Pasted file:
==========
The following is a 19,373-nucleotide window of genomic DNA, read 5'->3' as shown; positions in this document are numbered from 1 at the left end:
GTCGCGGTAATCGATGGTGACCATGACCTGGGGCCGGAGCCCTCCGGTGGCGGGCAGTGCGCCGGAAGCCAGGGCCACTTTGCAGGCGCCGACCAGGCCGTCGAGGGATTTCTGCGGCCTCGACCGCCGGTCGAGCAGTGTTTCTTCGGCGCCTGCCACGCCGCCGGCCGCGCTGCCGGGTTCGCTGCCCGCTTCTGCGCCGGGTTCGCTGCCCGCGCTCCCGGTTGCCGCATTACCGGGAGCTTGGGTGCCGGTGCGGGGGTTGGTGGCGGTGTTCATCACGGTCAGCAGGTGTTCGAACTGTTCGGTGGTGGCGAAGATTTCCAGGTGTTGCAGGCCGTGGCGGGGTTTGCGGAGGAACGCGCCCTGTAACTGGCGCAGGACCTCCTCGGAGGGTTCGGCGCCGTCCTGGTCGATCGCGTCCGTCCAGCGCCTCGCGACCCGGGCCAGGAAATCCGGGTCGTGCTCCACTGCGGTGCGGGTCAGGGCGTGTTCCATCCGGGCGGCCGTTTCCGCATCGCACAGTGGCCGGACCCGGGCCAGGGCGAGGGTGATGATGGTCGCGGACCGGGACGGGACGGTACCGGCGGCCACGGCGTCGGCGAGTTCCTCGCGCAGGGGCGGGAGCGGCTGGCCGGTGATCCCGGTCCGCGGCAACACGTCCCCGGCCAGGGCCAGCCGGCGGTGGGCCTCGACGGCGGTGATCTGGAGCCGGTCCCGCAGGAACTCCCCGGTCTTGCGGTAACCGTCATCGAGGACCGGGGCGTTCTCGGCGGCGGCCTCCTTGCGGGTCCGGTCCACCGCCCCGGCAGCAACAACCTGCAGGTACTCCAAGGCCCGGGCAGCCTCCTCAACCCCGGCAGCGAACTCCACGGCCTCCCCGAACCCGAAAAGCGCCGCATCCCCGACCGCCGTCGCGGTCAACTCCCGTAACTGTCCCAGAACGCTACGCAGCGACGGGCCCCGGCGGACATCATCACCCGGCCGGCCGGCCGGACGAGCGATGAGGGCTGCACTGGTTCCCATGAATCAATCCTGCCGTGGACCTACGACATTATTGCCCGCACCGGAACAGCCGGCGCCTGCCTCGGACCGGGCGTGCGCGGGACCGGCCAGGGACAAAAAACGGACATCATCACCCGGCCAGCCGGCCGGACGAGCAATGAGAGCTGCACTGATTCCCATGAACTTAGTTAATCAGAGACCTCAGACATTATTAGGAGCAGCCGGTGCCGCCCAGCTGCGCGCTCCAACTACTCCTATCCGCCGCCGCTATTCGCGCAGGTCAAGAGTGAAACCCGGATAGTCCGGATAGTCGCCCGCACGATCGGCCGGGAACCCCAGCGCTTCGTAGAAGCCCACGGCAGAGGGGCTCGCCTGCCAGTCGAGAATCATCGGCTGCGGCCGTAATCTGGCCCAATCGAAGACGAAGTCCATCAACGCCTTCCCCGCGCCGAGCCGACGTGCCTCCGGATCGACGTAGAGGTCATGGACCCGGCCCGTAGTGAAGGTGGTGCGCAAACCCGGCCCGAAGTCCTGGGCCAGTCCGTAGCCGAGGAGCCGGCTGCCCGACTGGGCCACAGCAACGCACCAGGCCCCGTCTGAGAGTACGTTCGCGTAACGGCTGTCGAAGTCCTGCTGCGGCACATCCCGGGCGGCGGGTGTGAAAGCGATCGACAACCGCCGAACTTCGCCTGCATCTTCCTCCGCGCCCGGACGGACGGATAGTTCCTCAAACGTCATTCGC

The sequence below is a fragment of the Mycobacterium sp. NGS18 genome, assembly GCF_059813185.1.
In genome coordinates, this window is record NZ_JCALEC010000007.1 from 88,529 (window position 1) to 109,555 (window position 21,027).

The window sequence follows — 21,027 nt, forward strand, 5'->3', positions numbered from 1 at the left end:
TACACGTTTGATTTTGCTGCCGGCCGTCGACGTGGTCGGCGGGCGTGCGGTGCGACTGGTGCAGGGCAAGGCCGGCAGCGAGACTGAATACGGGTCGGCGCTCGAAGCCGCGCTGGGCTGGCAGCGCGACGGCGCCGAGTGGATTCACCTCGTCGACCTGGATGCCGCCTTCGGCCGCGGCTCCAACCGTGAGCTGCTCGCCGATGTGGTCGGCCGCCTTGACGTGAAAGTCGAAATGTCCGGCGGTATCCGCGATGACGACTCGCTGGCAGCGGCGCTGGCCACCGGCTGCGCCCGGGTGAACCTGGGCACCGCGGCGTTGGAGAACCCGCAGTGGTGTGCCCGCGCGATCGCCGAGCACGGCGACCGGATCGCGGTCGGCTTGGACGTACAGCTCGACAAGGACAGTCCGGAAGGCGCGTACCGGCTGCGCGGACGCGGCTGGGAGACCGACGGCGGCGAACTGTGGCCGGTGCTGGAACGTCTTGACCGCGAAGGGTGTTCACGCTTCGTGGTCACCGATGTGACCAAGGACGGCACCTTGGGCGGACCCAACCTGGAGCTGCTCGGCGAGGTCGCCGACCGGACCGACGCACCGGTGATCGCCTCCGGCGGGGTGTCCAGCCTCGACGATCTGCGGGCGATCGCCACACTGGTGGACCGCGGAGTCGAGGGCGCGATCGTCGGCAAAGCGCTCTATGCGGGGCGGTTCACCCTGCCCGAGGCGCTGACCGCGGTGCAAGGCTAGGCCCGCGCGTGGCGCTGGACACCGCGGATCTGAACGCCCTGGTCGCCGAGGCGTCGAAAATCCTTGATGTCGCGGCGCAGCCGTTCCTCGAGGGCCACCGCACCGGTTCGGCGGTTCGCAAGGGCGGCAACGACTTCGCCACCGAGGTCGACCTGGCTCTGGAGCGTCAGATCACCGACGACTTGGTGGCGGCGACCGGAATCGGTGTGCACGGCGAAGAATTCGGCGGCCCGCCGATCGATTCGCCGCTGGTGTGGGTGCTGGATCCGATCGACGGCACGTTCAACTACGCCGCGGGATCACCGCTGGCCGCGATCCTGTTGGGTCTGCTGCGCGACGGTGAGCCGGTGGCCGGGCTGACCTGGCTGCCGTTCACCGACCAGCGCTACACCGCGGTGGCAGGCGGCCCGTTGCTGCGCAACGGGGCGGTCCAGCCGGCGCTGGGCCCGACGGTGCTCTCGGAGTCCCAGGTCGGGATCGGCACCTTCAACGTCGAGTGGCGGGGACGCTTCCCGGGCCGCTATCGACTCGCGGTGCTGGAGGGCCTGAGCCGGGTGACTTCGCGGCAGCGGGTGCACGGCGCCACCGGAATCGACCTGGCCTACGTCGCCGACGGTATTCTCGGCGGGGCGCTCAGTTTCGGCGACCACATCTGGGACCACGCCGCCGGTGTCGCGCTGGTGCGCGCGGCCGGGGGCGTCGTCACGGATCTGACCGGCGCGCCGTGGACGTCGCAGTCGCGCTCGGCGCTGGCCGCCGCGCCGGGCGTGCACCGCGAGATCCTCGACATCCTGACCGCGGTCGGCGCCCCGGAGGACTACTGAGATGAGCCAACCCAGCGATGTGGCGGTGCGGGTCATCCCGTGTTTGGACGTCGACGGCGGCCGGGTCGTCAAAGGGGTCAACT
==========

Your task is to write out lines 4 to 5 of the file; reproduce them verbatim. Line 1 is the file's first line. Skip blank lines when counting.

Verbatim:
In genome coordinates, this window is record NZ_JCALEC010000007.1 from 88,529 (window position 1) to 109,555 (window position 21,027).

The window sequence follows — 21,027 nt, forward strand, 5'->3', positions numbered from 1 at the left end: